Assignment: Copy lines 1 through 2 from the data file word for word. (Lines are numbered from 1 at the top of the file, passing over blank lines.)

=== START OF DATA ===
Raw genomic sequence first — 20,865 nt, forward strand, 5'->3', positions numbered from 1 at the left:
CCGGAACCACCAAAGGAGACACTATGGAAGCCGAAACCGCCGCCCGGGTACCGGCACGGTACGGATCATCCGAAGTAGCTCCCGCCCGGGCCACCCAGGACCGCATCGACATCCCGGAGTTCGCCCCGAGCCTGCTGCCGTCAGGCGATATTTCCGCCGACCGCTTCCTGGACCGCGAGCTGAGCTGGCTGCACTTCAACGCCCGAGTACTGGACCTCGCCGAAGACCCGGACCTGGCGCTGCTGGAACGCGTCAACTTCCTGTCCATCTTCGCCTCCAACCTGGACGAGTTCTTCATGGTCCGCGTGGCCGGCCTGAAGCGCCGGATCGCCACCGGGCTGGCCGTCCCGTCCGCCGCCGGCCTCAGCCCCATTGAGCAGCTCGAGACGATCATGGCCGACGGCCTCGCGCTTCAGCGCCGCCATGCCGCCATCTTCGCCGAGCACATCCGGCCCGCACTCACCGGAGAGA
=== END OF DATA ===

Raw genomic sequence first — 20,865 nt, forward strand, 5'->3', positions numbered from 1 at the left:
CCGGAACCACCAAAGGAGACACTATGGAAGCCGAAACCGCCGCCCGGGTACCGGCACGGTACGGATCATCCGAAGTAGCTCCCGCCCGGGCCACCCAGGACCGCATCGACATCCCGGAGTTCGCCCCGAGCCTGCTGCCGTCAGGCGATATTTCCGCCGACCGCTTCCTGGACCGCGAGCTGAGCTGGCTGCACTTCAACGCCCGAGTACTGGACCTCGCCGAAGACCCGGACCTGGCGCTGCTGGAACGCGTCAACTTCCTGTCCATCTTCGCCTCCAACCTGGACGAGTTCTTCATGGTCCGCGTGGCCGGCCTGAAGCGCCGGATCGCCACCGGGCTGGCCGTCCCGTCCGCCGCCGGCCTCAGCCCCATTGAGCAGCTCGAGACGATCATGGCCGACGGCCTCGCGCTTCAGCGCCGCCATGCCGCCATCTTCGCCGAGCACATCCGGCCCGCACTCACCGGAGAGA